John has a deep, life-long interest in Russia and the Soviet Union. For nearly thirty years he has travelled widely in both Eastern Europe and Russia, including a visit to an abandoned Siberian Gulag concentration camp.
Described by a British Ambassador to Moscow as ‘an enthusiastic Russophile’, his extensive and intimate knowledge of the country’s history and its people and his conversations with those persecuted or imprisoned by the KGB make A Tear in the Curtain resound with truth.
John worked with the distinguished documentary producer Jonathan Stedall to create a video interview. The extract here explains his devotion to Russian history, which goes back to his earliest years, and his concern for the country and its people.
His first two books, Stranger on the Shore and This Life of Grace, are inspired by his experience of living with Huntington’s Disease from which his Father died after suffering from it for twenty five years. The video extract here describes how he came to know he should write these books and why.
He explains more about this topic in his video blog post Huntington’s Disease Awareness Week.
In 2019 John is bringing out a new book which combines the stories of his parents, Love is His Meaning: Two lives, one marriage. Read more about it here.
John’s fourth book, The Devil’s Dance, an adventure story, deals with eternal themes of friendship and enmity, faithfulness and betrayal, cruelty and kindness, bullying and self-sacrifice, and living in a one-parent family. It appeals to adults and teenagers alike.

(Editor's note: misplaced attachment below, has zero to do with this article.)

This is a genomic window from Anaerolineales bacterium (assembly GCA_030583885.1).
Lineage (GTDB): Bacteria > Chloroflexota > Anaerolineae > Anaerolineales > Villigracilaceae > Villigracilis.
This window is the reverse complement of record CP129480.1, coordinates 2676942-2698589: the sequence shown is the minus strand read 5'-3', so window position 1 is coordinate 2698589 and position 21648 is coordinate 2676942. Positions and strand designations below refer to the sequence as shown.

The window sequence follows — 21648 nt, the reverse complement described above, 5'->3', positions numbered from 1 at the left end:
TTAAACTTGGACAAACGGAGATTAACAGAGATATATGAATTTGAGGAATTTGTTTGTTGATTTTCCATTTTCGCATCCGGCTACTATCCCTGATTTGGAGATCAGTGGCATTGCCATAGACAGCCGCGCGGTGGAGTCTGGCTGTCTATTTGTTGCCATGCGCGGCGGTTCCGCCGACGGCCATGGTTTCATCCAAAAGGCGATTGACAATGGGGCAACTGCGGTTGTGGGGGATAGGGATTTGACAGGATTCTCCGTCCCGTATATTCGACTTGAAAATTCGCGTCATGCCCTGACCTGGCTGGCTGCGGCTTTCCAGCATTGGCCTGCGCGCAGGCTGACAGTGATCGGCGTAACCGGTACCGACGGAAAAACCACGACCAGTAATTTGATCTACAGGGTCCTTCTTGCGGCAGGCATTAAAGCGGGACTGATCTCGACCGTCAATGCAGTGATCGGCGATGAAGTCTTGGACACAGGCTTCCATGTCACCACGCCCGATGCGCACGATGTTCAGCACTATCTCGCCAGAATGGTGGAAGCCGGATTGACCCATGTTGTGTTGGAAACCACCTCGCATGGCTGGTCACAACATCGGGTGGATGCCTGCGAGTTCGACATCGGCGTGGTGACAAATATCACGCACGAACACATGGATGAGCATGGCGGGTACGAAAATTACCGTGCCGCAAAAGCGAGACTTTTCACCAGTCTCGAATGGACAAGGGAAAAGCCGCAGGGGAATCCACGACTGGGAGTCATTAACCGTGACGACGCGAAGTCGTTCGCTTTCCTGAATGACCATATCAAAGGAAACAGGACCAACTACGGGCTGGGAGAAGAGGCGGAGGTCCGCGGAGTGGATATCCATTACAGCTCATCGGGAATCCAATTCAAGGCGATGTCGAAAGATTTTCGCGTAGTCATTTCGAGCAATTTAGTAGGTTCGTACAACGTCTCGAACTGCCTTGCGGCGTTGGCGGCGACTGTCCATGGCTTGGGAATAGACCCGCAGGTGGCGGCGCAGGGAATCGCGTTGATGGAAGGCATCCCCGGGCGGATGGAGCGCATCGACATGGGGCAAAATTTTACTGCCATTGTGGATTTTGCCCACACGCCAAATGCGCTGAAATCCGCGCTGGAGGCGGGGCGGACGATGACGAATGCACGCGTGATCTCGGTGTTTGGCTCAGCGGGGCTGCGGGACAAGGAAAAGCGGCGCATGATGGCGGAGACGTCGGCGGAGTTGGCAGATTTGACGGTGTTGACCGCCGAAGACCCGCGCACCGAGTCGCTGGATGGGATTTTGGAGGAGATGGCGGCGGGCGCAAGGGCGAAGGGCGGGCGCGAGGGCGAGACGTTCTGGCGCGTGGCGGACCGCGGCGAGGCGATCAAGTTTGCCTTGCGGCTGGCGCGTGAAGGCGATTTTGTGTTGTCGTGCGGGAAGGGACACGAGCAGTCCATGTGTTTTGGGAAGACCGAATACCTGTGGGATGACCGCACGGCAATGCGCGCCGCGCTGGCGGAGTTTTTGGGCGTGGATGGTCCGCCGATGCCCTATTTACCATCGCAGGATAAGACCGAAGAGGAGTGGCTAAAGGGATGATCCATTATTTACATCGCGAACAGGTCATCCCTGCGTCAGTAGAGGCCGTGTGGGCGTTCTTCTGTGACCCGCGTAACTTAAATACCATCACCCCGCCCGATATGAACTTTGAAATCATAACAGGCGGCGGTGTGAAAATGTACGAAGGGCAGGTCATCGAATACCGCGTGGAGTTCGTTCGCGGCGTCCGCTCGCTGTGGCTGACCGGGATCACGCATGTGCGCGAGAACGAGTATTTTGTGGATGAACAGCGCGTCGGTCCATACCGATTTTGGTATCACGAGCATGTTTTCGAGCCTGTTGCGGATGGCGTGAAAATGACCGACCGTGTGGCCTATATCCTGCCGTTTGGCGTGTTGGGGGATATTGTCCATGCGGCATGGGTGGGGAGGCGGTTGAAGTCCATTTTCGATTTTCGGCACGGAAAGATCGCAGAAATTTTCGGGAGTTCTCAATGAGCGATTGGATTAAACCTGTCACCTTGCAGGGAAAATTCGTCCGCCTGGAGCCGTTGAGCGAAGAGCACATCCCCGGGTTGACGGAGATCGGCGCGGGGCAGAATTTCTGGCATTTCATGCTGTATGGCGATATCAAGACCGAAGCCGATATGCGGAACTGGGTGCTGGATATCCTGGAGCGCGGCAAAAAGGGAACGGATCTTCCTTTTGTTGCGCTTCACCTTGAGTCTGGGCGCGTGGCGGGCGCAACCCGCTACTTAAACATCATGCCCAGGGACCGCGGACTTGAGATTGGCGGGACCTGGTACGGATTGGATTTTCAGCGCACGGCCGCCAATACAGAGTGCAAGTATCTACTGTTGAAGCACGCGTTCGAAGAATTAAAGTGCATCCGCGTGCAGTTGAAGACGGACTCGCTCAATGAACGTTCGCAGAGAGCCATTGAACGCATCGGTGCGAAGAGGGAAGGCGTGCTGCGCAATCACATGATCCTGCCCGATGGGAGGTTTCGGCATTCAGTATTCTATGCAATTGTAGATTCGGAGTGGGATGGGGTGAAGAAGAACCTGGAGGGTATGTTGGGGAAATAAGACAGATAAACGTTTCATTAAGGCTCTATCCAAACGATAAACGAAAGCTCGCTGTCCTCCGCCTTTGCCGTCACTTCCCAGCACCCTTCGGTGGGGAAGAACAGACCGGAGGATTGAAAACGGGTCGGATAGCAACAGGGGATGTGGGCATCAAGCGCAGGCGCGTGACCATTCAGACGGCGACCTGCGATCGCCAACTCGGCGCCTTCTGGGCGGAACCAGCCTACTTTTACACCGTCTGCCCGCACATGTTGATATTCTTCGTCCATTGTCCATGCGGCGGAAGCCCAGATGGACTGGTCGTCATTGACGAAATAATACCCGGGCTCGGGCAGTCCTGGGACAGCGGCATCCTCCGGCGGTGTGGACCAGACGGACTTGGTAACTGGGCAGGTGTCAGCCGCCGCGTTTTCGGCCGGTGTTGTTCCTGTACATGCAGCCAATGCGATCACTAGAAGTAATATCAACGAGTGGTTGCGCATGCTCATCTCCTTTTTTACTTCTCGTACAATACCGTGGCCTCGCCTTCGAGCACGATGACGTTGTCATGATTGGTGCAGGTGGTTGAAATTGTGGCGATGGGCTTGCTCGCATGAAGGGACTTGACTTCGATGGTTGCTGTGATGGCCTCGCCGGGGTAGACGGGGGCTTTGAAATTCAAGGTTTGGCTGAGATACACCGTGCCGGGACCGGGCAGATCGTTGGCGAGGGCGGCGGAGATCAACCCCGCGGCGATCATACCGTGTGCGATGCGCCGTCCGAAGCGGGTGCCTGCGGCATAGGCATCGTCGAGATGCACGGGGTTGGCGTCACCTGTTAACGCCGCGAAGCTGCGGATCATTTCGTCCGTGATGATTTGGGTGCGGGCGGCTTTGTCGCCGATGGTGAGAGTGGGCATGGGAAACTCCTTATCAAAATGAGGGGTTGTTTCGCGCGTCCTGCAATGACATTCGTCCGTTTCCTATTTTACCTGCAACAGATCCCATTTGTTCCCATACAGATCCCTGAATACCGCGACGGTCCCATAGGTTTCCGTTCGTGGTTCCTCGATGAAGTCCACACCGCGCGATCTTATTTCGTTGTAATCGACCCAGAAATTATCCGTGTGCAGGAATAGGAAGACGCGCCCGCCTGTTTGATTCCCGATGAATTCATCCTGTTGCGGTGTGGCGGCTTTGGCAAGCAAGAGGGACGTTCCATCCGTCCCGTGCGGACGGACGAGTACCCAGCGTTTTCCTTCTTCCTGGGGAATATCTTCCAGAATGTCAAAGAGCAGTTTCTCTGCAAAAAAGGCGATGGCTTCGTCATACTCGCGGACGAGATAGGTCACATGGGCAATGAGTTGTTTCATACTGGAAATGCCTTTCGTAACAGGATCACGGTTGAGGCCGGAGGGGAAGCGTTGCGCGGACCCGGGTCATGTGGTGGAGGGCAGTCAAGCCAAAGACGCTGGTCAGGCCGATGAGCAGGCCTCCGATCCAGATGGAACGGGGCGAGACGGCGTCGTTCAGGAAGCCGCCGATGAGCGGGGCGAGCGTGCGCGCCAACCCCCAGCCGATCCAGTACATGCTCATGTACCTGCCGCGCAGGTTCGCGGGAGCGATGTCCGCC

John grew up in a loving, unassuming family in Devon, who gave him a wonderful education there and at Oxford. He is a historian and works as an executive and life coach with people usually in top, isolated jobs, in all manner of businesses and predicaments.
Click on the cover images below to see John’s book pages, find out more about each of them, and purchase them direct from the publisher.
John has received a number of endorsements and reviews. Below are a selection of these.
“This is the history of Russia, but in a form that you will not have read it before. It is at the same time objective and intensely personal. It tells us more in a few pages than many more formal accounts manage in a whole volume … A short review cannot reveal the riches of this novel: easy reading, full of insight, inspiring, and leaving one with the conviction that Russia’s renewed betrayal of its moral values can be only a passing phase.” (A Tear in the Curtain)
Michael Bourdeaux, founder of Keston Institute, Oxford, Church Times
“It is full of keen insights, and I am enjoying it enormously.” (A Tear in the Curtain)
The Very Revd Archpriest Andrew Louth
“The writer is a consummate artist in style, with a poet’s eye for detail. The story is exceptionally vivid – expressing deep faith and perception of the meaning of life, moving to tears, and searching.” (Stranger on the Shore) C.F.D. Moule, Professor Emeritus, Theology, Cambridge
“The quiet courage of a family in dire adversity could not be better demonstrated. John Symons describes the tragedies that struck at the heart of a poor but devoted Cornish family. Humanity and the valour of the human spirit shine from every page.” (This Life of Grace) This England
‘I am from a family living with, and dying from, Huntington’s disease. I know all about the suffering, fear, anguish and desolation HD can cause. … I did think that it might be too painful to read. Yet what I found was a book which, while bringing back painful memories, was a moving tale of dignity, courage and, ultimately, hope .. This is not just a book for HD families to read – it is a book for everyone, of every age and of every background.’ (Stranger on the Shore)
From a reader review
“I loved the menace of the book and its tranquil resolution. I think it is a really great book.” (The Devil’s Dance)
William Wood, www.williamwoodswords.co.uk